Brent holds under $104 on rising supply and weaker Chinese demand

Published: 11 June 2013
PERTH - Brent futures held under $104 a barrel on Tuesday after the world's largest consumer, the US, nearly doubled an estimate of its shale oil reserves, while prospects of a slowdown in Chinese demand sapped prices.

Estimated global reserves of oil in shale rock deposits would boost total world crude resources by 11%, the US government said in a report on Monday.

US oil production has soared as new drilling techniques have unlocked shale deposits countrywide. The Energy Information Administration now estimates such shale oil reserves at 58-billion barrels, up from 32-billion in 2011.

"The gains seem to be hitting a ceiling simply because there is a broad market recognition that supply is racing ahead of demand," IHS MD of downstream energy consulting Victor Shum said in Singapore.

Brent crude was down 28c at $103.67 a barrel by 4.59am GMT, while US oil fell 10c to $95.67.

Increasing oil supplies and waning demand in China, the world's number two oil consumer, are likely to hold down prices.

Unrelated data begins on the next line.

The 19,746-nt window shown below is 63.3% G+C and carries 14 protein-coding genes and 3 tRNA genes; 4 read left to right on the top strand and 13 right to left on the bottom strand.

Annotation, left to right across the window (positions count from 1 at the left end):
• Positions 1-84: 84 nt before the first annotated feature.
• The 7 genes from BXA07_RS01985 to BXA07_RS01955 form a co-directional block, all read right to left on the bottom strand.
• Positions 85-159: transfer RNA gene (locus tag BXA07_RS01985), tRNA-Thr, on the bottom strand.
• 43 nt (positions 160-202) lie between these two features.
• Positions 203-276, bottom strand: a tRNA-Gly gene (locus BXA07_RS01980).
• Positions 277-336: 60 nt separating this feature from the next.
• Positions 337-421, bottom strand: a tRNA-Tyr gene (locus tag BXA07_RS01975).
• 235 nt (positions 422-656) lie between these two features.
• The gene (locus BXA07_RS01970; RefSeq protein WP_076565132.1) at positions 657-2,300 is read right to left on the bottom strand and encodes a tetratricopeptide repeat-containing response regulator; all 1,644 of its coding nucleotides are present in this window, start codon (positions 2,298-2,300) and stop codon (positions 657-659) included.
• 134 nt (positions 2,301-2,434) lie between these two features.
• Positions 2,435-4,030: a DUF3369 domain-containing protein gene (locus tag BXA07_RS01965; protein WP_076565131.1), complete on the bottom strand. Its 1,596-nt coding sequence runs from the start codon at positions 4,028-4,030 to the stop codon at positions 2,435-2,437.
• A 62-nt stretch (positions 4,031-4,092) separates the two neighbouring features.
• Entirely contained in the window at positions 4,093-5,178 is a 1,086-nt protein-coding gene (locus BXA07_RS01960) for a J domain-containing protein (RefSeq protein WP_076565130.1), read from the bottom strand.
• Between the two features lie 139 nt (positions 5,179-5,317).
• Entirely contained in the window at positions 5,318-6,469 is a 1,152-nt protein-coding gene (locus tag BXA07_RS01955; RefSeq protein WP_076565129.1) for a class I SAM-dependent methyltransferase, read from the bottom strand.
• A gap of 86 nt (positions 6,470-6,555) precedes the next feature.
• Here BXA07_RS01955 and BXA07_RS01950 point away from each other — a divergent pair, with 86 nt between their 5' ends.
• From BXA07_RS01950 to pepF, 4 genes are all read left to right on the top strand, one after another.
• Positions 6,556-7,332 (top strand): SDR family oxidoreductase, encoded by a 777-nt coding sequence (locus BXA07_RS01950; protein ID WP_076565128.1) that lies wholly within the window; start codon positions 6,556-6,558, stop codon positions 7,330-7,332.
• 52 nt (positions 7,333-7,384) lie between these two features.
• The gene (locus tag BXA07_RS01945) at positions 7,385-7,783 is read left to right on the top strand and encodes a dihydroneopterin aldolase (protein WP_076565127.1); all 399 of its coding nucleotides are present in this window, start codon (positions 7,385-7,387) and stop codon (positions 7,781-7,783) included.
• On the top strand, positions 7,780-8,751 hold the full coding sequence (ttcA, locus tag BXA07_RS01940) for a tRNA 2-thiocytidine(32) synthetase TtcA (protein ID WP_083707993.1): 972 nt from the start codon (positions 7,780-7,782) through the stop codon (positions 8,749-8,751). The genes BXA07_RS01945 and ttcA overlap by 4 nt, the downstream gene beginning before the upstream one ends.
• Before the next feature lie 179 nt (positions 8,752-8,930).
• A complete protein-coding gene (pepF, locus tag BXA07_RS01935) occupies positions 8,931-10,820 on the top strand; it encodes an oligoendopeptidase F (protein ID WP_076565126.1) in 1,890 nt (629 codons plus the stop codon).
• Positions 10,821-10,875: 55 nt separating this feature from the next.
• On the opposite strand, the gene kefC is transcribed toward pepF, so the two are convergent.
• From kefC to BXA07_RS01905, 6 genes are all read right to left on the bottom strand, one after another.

Data from China showed a slowdown in the economy of the world's biggest energy consumer, with May exports weak and domestic activity struggling to pick up.

Implied oil demand rose in May at its lowest annual rate since September 2012, Reuters calculations showed.

A Reuters poll of analysts expects US commercial crude oil stockpiles to have risen last week on higher imports, in a counterseasonal increase that may squeeze prices.

The North Sea Buzzard oil field, which produces 200,000 barrels per day, returned to full production capacity on Monday, weighing on Brent prices.

Oil cartel Organisation of Petroleum Exporting Countries (Opec) and the West's energy adviser, the International Energy Agency (IEA), will release monthly reports of global oil demand on Tuesday.

Opec is expected to confirm that production rose slightly in May, Citi analyst Tim Evans said.

Also helping to keep a lid on prices is continued oil supply from South Sudan, despite threats from Sudan that it would stop cross-border flows in a row over alleged support for rebels.

In the latest conflict, Sudan had said it would close the two export pipelines with its African neighbour within two months unless Juba halted support for insurgents operating across the shared border.

Turning off the tap from South Sudan would hit supplies to Asian buyers, such as China National Petroleum, India's ONGC Videsh, and Malaysia's Petronas, which run the oilfields in both countries.

"The market continues to regard tensions between Sudan and South Sudan as more noise than a credible threat that oil exports are about to be interrupted," Mr Evans said.

- Reuters


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